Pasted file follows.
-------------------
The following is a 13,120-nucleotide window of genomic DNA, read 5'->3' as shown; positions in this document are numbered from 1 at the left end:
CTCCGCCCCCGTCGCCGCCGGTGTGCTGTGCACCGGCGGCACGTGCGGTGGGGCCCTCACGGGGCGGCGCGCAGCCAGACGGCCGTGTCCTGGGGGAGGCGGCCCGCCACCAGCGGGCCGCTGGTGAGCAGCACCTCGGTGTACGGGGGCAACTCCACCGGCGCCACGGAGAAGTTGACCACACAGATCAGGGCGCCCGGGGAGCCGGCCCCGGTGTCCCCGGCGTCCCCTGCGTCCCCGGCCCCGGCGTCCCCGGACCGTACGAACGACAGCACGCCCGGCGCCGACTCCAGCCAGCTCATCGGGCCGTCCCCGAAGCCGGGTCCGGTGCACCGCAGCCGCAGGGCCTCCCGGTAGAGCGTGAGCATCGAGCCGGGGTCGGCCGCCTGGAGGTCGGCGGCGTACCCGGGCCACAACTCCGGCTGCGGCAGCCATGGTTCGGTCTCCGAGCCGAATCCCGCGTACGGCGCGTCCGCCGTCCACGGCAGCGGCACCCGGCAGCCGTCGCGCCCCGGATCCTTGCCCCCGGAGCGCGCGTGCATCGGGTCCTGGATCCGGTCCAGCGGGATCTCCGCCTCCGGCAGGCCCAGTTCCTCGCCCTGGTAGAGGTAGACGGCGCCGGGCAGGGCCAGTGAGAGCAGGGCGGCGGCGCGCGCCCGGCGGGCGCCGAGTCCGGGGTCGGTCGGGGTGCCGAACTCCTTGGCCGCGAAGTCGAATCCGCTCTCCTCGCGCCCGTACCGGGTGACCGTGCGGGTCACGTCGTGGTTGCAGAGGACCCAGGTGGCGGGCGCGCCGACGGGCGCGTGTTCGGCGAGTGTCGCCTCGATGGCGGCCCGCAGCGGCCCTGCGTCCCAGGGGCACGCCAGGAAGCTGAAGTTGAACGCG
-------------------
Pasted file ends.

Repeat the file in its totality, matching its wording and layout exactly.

The following is a 13,120-nucleotide window of genomic DNA, read 5'->3' as shown; positions in this document are numbered from 1 at the left end:
CTCCGCCCCCGTCGCCGCCGGTGTGCTGTGCACCGGCGGCACGTGCGGTGGGGCCCTCACGGGGCGGCGCGCAGCCAGACGGCCGTGTCCTGGGGGAGGCGGCCCGCCACCAGCGGGCCGCTGGTGAGCAGCACCTCGGTGTACGGGGGCAACTCCACCGGCGCCACGGAGAAGTTGACCACACAGATCAGGGCGCCCGGGGAGCCGGCCCCGGTGTCCCCGGCGTCCCCTGCGTCCCCGGCCCCGGCGTCCCCGGACCGTACGAACGACAGCACGCCCGGCGCCGACTCCAGCCAGCTCATCGGGCCGTCCCCGAAGCCGGGTCCGGTGCACCGCAGCCGCAGGGCCTCCCGGTAGAGCGTGAGCATCGAGCCGGGGTCGGCCGCCTGGAGGTCGGCGGCGTACCCGGGCCACAACTCCGGCTGCGGCAGCCATGGTTCGGTCTCCGAGCCGAATCCCGCGTACGGCGCGTCCGCCGTCCACGGCAGCGGCACCCGGCAGCCGTCGCGCCCCGGATCCTTGCCCCCGGAGCGCGCGTGCATCGGGTCCTGGATCCGGTCCAGCGGGATCTCCGCCTCCGGCAGGCCCAGTTCCTCGCCCTGGTAGAGGTAGACGGCGCCGGGCAGGGCCAGTGAGAGCAGGGCGGCGGCGCGCGCCCGGCGGGCGCCGAGTCCGGGGTCGGTCGGGGTGCCGAACTCCTTGGCCGCGAAGTCGAATCCGCTCTCCTCGCGCCCGTACCGGGTGACCGTGCGGGTCACGTCGTGGTTGCAGAGGACCCAGGTGGCGGGCGCGCCGACGGGCGCGTGTTCGGCGAGTGTCGCCTCGATGGCGGCCCGCAGCGGCCCTGCGTCCCAGGGGCACGCCAGGAAGCTGAAGTTGAACGCG